“Everyone of them provides a better value for money than rapid transit phase two.”

    Browaty joins St. James-Brooksland councillor Scott Fielding in opposition to the project.

    The city is preparing a formal request for $140 million in federal funding for the project but Browaty said that request should be put on hold.

    Browaty said he favours a non-binding plebiscite or referendum be included in the Oct. 22 civic election ballot, asking Winnipeggers if they support the completion of the rapid transit project, adding he’s prepared to move a motion at next week’s council meeting to put that into place.

    Browaty’s concerns come a day after the civic administration released a detailed report on the $590-million bus rapid transit corridor, which needs to be endorsed by council at its June meeting before Ottawa will consider the application for financial assistance.

    The latest report says the city will have to pay $20 million a year for 30 years beginning in 2020, for its share of the project.

    Again, cars = value while public transit equals burden in many politicians minds.  Some one needs to tell him that bus rapid transit projects provide tremendous economic payoff, often generating $10 for every dollar spent.

    A Smarter Saskatoon

    Saskatoon definitely lags behind other cities in technology.  Our traffic lights aren’t even synchronized (well unless you use the most and simplistic version of synchronization).  Can you imagine a Saskatoon that automatically adapts to water main breaks, road construction, or works to clear traffic jams.  It would be amazing.

    Going underground (and belly up)

    From the Economist

    NOT many global cities of nearly 9m people lack an underground line, but until the end of last year the eastern city of Hangzhou was one of them. Now city slickers and rural migrants squeeze together inside shiny new carriages, checking their smartphones and reading free newspapers like commuters the world over. There is standing-room only in the rush hour and, with tickets at less than a dollar, the metro is revolutionising the way people travel across town.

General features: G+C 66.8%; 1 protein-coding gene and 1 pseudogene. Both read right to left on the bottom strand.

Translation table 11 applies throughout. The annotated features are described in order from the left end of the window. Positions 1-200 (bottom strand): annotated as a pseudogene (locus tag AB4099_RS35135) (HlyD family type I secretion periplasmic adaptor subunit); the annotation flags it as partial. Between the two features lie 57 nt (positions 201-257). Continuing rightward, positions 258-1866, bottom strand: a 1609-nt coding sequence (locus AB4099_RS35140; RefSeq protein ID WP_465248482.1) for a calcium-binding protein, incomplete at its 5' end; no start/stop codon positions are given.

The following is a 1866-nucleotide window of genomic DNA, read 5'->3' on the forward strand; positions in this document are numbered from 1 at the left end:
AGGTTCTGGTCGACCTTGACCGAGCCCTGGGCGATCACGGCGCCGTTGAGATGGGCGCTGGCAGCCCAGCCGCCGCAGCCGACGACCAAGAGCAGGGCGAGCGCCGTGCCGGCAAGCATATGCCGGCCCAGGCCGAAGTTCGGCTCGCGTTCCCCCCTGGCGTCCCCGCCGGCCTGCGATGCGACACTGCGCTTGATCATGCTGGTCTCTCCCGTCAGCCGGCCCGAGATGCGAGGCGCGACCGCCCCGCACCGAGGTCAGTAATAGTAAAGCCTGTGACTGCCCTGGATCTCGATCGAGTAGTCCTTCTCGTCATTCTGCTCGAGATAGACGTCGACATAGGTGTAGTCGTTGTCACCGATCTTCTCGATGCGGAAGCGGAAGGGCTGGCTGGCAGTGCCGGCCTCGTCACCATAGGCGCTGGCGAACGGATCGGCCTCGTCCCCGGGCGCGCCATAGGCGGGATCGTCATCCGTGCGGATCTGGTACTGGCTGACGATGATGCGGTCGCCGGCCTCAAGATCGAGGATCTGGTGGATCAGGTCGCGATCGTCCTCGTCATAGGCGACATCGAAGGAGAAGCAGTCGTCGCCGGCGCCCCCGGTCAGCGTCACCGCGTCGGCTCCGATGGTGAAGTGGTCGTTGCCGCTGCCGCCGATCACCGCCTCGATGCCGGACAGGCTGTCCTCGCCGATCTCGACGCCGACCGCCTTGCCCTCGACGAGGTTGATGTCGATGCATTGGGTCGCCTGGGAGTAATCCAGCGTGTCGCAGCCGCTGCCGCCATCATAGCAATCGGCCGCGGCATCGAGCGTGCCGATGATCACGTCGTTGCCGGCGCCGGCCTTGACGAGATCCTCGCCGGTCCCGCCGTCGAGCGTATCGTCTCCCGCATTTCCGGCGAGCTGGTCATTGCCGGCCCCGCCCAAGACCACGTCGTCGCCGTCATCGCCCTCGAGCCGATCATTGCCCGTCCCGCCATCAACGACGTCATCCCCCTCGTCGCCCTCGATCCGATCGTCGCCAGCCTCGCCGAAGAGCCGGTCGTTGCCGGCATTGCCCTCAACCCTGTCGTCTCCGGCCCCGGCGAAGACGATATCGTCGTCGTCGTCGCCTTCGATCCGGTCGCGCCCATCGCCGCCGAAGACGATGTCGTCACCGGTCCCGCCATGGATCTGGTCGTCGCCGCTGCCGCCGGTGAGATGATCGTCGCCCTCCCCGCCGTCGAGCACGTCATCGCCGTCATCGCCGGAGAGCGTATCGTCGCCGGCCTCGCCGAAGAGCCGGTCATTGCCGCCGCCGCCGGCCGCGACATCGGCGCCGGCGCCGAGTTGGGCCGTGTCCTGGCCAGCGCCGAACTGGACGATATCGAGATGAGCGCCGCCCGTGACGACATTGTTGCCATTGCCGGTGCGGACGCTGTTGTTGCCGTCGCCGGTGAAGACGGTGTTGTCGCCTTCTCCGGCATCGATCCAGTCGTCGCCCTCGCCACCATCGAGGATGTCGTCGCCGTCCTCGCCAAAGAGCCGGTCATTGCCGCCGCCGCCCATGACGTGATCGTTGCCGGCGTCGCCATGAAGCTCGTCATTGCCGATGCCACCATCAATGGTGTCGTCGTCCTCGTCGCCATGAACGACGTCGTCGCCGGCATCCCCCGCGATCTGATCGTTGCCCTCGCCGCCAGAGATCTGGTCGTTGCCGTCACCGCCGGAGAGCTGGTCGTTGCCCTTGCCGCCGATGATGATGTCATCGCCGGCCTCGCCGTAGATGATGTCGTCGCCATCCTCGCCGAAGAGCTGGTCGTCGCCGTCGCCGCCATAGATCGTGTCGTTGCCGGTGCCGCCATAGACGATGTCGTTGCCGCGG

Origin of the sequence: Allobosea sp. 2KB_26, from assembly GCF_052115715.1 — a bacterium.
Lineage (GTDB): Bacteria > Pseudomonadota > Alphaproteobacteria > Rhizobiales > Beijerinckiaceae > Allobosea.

Two other Chinese cities—Suzhou and Kunming—have also opened their first underground lines in the past year, and the north-eastern city of Harbin is preparing to open one too. Four more cities have just added a new line to their existing systems. At least seven others have begun building their first lines.

    If all the metros approved by central officials are built, 38 cities will have at least one line by the end of the decade, with more than 6,200km (3,850 miles) of track (London has nearly 400km.) As with many infrastructure projects in China, including the high-speed rail network above ground, questions abound about the wisdom and potential wastefulness of such ambitions. Many of the underground systems are needed, but some are being built in cities that are too small to justify the exorbitant expense. By some estimates the total bill could approach $1 trillion, not including the cost of operation.

    Zhao Jian of Beijing Jiaotong University reckons that metros in fewer than 20 of the 38 designated cities make sense. He says that perhaps ten of those could be replaced with cheaper light rail, which runs above ground. The minimum core urban population that can qualify a city for an underground system is 3m people, but even a place that big may find the operating costs crippling. Mr Zhao says the systems in Harbin and Kunming are unnecessary.

    Shi Nan of the Academy of Urban Planning and Design in Beijing says it is obvious that “we cannot count on private cars” to get around the big cities. But the metro projects mostly rely on government subsidies, and operating them will be a “bottomless pit”, says Mr Zhao. He says city officials tend to pursue grand projects that may not even make money because they will not be around to bear the burden. The performance of local officials is evaluated on how much they increase local GDP, not on whether projects they build are needed. Today’s leaders get credit for spending money. Tomorrow’s must foot the bill.